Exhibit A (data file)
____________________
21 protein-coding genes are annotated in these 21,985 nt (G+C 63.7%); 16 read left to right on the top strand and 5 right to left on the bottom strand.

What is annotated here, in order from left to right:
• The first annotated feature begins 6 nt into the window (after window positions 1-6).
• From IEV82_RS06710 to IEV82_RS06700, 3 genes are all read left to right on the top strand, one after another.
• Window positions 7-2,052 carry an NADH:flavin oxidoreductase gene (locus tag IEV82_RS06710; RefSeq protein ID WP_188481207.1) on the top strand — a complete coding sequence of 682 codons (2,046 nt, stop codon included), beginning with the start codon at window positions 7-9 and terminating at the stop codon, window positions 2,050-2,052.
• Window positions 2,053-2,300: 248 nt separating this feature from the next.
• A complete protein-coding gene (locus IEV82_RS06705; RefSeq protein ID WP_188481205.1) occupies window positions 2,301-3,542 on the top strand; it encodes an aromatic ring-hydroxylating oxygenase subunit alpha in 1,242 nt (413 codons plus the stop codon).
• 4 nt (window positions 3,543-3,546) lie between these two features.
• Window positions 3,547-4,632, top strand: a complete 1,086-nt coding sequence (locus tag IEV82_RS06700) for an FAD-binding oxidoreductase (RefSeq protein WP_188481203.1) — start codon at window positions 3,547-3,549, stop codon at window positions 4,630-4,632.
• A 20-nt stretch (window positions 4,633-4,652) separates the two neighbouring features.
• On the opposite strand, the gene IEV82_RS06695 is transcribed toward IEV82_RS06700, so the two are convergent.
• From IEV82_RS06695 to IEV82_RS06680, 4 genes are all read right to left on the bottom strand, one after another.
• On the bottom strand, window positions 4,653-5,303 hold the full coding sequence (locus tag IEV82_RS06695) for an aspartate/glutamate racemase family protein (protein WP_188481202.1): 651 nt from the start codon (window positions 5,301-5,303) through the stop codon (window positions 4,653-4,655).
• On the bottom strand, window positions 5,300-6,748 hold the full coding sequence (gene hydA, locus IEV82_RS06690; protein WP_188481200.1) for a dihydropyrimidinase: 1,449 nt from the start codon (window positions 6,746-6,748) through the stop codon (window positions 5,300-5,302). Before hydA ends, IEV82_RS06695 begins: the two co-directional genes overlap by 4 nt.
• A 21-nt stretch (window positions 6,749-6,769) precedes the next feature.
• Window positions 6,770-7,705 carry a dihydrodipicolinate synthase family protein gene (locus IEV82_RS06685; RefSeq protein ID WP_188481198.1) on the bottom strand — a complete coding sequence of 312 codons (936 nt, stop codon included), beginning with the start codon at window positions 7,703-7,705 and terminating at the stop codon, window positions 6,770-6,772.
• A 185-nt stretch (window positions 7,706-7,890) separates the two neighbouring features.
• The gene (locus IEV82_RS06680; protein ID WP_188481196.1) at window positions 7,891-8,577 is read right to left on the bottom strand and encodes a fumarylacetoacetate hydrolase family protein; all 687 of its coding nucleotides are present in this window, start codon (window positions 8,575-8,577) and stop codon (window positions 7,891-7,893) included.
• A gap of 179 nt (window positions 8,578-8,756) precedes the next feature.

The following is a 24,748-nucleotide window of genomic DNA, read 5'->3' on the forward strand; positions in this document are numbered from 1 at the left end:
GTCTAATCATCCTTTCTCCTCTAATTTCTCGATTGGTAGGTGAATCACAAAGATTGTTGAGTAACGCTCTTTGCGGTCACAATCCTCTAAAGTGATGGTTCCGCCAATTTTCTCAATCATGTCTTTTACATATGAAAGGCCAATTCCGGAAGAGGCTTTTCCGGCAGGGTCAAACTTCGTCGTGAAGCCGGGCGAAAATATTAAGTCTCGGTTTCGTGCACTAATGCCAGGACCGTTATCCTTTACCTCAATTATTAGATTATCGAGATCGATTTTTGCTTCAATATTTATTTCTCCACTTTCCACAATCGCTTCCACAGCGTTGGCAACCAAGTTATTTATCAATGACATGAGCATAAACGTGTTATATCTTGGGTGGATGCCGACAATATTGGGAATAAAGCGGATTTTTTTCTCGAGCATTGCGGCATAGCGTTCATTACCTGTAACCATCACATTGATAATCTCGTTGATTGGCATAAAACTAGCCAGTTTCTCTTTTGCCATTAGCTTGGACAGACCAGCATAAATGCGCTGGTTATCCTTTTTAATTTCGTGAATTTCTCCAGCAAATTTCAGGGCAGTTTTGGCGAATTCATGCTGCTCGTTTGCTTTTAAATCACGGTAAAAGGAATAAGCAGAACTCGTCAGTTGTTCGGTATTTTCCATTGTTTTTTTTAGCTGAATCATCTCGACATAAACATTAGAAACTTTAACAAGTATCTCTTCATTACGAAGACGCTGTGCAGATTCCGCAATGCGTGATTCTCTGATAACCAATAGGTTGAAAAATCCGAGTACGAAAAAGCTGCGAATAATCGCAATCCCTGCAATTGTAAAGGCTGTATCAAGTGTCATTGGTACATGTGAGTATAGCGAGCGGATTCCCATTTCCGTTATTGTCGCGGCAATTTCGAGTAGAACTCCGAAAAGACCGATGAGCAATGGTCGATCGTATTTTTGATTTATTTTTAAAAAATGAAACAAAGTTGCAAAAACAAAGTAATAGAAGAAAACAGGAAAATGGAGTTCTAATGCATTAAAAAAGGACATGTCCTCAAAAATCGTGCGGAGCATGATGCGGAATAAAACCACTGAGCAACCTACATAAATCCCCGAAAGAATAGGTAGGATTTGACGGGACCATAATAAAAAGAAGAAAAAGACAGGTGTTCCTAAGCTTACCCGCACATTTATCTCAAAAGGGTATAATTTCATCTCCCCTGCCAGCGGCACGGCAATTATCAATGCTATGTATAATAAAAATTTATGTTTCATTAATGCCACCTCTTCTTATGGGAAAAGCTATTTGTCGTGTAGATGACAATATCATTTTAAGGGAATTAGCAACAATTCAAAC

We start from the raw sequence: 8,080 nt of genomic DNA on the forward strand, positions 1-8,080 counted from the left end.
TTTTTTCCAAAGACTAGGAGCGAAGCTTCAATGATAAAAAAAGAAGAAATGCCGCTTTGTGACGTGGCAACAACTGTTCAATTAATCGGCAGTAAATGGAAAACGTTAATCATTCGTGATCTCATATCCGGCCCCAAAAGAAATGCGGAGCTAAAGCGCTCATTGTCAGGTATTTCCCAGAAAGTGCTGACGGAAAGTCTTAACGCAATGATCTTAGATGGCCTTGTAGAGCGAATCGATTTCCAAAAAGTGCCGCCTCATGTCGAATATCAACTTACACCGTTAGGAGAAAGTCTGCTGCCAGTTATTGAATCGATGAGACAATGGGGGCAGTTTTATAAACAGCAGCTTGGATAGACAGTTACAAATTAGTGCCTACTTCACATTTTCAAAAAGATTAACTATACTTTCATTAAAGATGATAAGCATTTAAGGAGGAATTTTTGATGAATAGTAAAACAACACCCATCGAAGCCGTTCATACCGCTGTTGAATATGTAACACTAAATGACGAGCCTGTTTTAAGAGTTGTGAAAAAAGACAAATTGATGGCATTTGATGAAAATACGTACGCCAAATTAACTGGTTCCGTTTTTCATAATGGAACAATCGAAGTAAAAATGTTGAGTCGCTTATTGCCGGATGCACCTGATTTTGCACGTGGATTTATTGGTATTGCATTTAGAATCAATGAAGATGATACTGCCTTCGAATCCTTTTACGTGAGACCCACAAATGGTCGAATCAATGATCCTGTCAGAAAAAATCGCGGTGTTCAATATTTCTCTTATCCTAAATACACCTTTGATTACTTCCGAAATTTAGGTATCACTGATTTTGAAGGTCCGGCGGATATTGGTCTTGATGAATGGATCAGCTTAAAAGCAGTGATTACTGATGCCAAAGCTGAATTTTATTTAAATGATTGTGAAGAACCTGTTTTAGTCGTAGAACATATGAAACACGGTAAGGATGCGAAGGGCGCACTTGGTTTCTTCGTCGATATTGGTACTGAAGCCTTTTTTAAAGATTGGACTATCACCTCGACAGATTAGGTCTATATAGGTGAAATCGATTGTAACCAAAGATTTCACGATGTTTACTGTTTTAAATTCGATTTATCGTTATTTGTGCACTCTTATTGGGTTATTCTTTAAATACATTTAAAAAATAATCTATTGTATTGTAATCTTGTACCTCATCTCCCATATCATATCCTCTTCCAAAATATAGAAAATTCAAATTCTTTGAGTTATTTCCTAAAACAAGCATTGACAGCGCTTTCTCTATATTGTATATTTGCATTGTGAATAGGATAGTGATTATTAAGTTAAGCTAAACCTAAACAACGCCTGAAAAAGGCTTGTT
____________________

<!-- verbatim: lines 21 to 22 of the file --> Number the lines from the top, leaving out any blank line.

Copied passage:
GTCTAATCATCCTTTCTCCTCTAATTTCTCGATTGGTAGGTGAATCACAAAGATTGTTGAGTAACGCTCTTTGCGGTCACAATCCTCTAAAGTGATGGTTCCGCCAATTTTCTCAATCATGTCTTTTACATATGAAAGGCCAATTCCGGAAGAGGCTTTTCCGGCAGGGTCAAACTTCGTCGTGAAGCCGGGCGAAAATATTAAGTCTCGGTTTCGTGCACTAATGCCAGGACCGTTATCCTTTACCTCAATTATTAGATTATCGAGATCGATTTTTGCTTCAATATTTATTTCTCCACTTTCCACAATCGCTTCCACAGCGTTGGCAACCAAGTTATTTATCAATGACATGAGCATAAACGTGTTATATCTTGGGTGGATGCCGACAATATTGGGAATAAAGCGGATTTTTTTCTCGAGCATTGCGGCATAGCGTTCATTACCTGTAACCATCACATTGATAATCTCGTTGATTGGCATAAAACTAGCCAGTTTCTCTTTTGCCATTAGCTTGGACAGACCAGCATAAATGCGCTGGTTATCCTTTTTAATTTCGTGAATTTCTCCAGCAAATTTCAGGGCAGTTTTGGCGAATTCATGCTGCTCGTTTGCTTTTAAATCACGGTAAAAGGAATAAGCAGAACTCGTCAGTTGTTCGGTATTTTCCATTGTTTTTTTTAGCTGAATCATCTCGACATAAACATTAGAAACTTTAACAAGTATCTCTTCATTACGAAGACGCTGTGCAGATTCCGCAATGCGTGATTCTCTGATAACCAATAGGTTGAAAAATCCGAGTACGAAAAAGCTGCGAATAATCGCAATCCCTGCAATTGTAAAGGCTGTATCAAGTGTCATTGGTACATGTGAGTATAGCGAGCGGATTCCCATTTCCGTTATTGTCGCGGCAATTTCGAGTAGAACTCCGAAAAGACCGATGAGCAATGGTCGATCGTATTTTTGATTTATTTTTAAAAAATGAAACAAAGTTGCAAAAACAAAGTAATAGAAGAAAACAGGAAAATGGAGTTCTAATGCATTAAAAAAGGACATGTCCTCAAAAATCGTGCGGAGCATGATGCGGAATAAAACCACTGAGCAACCTACATAAATCCCCGAAAGAATAGGTAGGATTTGACGGGACCATAATAAAAAGAAGAAAAAGACAGGTGTTCCTAAGCTTACCCGCACATTTATCTCAAAAGGGTATAATTTCATCTCCCCTGCCAGCGGCACGGCAATTATCAATGCTATGTATAATAAAAATTTATGTTTCATTAATGCCACCTCTTCTTATGGGAAAAGCTATTTGTCGTGTAGATGACAATATCATTTTAAGGGAATTAGCAACAATTCAAAC

We start from the raw sequence: 8,080 nt of genomic DNA on the forward strand, positions 1-8,080 counted from the left end.